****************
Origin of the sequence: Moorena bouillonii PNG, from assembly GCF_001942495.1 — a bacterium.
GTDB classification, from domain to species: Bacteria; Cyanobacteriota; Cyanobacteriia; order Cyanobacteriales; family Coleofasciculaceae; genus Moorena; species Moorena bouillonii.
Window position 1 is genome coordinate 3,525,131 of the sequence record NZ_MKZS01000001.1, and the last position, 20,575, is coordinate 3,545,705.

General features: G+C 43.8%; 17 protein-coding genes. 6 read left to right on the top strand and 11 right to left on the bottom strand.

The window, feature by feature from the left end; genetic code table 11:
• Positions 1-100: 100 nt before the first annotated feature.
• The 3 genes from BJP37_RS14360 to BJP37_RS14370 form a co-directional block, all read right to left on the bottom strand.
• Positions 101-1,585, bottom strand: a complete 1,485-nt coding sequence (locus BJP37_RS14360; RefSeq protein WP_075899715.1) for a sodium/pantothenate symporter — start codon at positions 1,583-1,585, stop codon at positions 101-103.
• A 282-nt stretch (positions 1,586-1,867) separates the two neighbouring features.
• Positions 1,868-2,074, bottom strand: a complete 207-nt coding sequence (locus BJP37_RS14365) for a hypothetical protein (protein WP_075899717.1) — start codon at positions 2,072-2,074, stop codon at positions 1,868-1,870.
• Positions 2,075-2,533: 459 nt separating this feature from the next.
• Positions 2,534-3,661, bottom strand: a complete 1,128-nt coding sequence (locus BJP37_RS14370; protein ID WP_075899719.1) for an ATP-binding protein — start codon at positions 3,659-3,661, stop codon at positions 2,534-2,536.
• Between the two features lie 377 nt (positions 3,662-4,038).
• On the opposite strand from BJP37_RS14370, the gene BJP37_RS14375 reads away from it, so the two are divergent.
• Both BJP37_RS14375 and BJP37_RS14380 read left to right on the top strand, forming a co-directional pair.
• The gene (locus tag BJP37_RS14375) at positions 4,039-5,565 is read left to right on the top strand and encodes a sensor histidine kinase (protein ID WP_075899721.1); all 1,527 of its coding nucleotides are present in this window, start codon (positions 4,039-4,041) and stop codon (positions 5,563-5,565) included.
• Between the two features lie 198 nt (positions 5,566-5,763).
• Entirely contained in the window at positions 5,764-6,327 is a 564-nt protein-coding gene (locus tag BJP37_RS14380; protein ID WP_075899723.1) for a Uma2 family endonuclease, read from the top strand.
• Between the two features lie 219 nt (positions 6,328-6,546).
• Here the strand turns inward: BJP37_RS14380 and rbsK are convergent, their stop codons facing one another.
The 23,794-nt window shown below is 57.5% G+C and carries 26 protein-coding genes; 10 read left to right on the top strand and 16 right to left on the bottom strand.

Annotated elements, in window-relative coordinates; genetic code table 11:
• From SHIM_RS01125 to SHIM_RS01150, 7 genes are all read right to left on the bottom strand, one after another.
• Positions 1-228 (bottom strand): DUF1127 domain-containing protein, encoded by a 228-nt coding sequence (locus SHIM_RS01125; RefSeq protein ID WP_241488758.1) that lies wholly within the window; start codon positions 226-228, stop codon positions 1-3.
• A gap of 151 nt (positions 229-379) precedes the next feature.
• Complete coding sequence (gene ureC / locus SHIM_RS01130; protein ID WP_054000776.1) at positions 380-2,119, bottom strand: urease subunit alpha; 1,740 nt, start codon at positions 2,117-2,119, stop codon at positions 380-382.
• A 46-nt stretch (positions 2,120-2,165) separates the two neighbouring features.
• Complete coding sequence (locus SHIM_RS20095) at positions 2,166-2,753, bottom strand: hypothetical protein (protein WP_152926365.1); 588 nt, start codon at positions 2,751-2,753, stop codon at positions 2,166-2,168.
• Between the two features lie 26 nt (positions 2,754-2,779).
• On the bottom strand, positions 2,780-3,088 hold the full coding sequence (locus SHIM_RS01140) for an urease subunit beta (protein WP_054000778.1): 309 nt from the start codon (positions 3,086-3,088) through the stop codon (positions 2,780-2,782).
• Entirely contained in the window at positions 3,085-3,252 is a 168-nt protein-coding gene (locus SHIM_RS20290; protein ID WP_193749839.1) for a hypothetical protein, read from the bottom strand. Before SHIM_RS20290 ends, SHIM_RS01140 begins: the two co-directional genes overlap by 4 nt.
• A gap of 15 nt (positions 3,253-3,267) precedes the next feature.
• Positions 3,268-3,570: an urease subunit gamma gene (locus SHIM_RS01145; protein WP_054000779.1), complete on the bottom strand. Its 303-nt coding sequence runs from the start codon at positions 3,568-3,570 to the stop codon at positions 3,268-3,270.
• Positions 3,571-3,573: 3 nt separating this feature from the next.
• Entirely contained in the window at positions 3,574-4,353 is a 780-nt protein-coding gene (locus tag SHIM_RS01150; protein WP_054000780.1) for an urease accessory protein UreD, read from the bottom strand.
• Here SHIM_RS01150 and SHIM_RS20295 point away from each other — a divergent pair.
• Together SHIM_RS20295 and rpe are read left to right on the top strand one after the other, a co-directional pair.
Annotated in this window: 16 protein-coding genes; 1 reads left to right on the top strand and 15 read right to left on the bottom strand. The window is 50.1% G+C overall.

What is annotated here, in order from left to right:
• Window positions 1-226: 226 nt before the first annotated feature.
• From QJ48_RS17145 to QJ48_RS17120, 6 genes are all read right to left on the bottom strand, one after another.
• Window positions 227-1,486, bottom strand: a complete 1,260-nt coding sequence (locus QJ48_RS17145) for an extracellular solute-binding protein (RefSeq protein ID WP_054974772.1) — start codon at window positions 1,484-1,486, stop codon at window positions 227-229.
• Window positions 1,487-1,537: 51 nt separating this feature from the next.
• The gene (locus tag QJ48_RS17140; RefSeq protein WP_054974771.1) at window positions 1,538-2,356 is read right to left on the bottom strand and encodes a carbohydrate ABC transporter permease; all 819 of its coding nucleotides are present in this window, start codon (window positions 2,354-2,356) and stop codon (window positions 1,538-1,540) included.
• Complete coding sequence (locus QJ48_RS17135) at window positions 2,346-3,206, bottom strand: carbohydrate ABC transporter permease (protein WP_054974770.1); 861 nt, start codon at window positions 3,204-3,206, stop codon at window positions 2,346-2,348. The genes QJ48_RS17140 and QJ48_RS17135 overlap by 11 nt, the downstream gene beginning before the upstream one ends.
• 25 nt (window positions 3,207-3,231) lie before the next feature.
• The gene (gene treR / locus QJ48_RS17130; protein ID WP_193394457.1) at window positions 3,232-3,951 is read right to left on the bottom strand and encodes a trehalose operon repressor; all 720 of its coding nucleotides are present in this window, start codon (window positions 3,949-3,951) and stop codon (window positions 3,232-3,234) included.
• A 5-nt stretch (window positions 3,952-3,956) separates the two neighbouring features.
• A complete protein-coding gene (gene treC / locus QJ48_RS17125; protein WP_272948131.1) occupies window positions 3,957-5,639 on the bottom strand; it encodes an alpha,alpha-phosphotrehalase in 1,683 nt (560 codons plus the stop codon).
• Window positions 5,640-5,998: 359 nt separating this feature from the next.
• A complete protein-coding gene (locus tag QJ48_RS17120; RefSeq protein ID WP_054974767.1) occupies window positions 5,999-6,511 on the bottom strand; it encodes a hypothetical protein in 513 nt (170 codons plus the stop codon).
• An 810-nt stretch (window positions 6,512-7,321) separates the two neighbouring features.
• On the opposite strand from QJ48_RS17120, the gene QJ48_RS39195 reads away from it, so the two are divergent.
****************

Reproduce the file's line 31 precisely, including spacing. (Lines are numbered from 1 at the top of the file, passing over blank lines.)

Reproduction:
• Entirely contained in the window at positions 3,085-3,252 is a 168-nt protein-coding gene (locus SHIM_RS20290; protein ID WP_193749839.1) for a hypothetical protein, read from the bottom strand. Before SHIM_RS20290 ends, SHIM_RS01140 begins: the two co-directional genes overlap by 4 nt.